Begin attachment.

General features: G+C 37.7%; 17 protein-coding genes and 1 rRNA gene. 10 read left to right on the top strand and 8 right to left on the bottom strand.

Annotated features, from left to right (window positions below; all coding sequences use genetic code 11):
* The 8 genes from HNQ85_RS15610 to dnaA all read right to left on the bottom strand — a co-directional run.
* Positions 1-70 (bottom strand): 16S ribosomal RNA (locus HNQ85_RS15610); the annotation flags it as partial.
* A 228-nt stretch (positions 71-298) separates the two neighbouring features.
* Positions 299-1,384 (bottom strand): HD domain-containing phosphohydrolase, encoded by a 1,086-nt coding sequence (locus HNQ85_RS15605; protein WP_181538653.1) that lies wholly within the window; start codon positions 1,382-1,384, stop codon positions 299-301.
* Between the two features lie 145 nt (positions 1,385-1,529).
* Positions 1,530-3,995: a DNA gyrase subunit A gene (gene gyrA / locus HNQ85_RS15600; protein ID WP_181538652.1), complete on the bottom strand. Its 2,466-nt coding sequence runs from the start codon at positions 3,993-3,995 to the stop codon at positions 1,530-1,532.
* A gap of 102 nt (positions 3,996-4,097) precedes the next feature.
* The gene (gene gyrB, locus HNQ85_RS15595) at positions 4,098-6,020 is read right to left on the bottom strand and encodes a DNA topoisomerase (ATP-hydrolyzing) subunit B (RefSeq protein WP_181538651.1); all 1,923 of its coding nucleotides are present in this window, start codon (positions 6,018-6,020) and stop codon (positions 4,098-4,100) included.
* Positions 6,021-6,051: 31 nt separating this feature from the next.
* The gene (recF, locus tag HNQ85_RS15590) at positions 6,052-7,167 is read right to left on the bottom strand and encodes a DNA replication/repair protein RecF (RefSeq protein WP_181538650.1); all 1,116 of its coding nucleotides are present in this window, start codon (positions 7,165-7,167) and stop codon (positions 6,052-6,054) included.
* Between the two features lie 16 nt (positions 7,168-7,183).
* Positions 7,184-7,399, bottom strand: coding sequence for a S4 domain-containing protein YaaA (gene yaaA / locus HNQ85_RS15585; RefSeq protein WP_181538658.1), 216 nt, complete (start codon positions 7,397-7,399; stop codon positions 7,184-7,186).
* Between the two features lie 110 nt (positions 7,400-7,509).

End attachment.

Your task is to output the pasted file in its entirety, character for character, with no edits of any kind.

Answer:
General features: G+C 37.7%; 17 protein-coding genes and 1 rRNA gene. 10 read left to right on the top strand and 8 right to left on the bottom strand.

Annotated features, from left to right (window positions below; all coding sequences use genetic code 11):
* The 8 genes from HNQ85_RS15610 to dnaA all read right to left on the bottom strand — a co-directional run.
* Positions 1-70 (bottom strand): 16S ribosomal RNA (locus HNQ85_RS15610); the annotation flags it as partial.
* A 228-nt stretch (positions 71-298) separates the two neighbouring features.
* Positions 299-1,384 (bottom strand): HD domain-containing phosphohydrolase, encoded by a 1,086-nt coding sequence (locus HNQ85_RS15605; protein WP_181538653.1) that lies wholly within the window; start codon positions 1,382-1,384, stop codon positions 299-301.
* Between the two features lie 145 nt (positions 1,385-1,529).
* Positions 1,530-3,995: a DNA gyrase subunit A gene (gene gyrA / locus HNQ85_RS15600; protein ID WP_181538652.1), complete on the bottom strand. Its 2,466-nt coding sequence runs from the start codon at positions 3,993-3,995 to the stop codon at positions 1,530-1,532.
* A gap of 102 nt (positions 3,996-4,097) precedes the next feature.
* The gene (gene gyrB, locus HNQ85_RS15595) at positions 4,098-6,020 is read right to left on the bottom strand and encodes a DNA topoisomerase (ATP-hydrolyzing) subunit B (RefSeq protein WP_181538651.1); all 1,923 of its coding nucleotides are present in this window, start codon (positions 6,018-6,020) and stop codon (positions 4,098-4,100) included.
* Positions 6,021-6,051: 31 nt separating this feature from the next.
* The gene (recF, locus tag HNQ85_RS15590) at positions 6,052-7,167 is read right to left on the bottom strand and encodes a DNA replication/repair protein RecF (RefSeq protein WP_181538650.1); all 1,116 of its coding nucleotides are present in this window, start codon (positions 7,165-7,167) and stop codon (positions 6,052-6,054) included.
* Between the two features lie 16 nt (positions 7,168-7,183).
* Positions 7,184-7,399, bottom strand: coding sequence for a S4 domain-containing protein YaaA (gene yaaA / locus HNQ85_RS15585; RefSeq protein WP_181538658.1), 216 nt, complete (start codon positions 7,397-7,399; stop codon positions 7,184-7,186).
* Between the two features lie 110 nt (positions 7,400-7,509).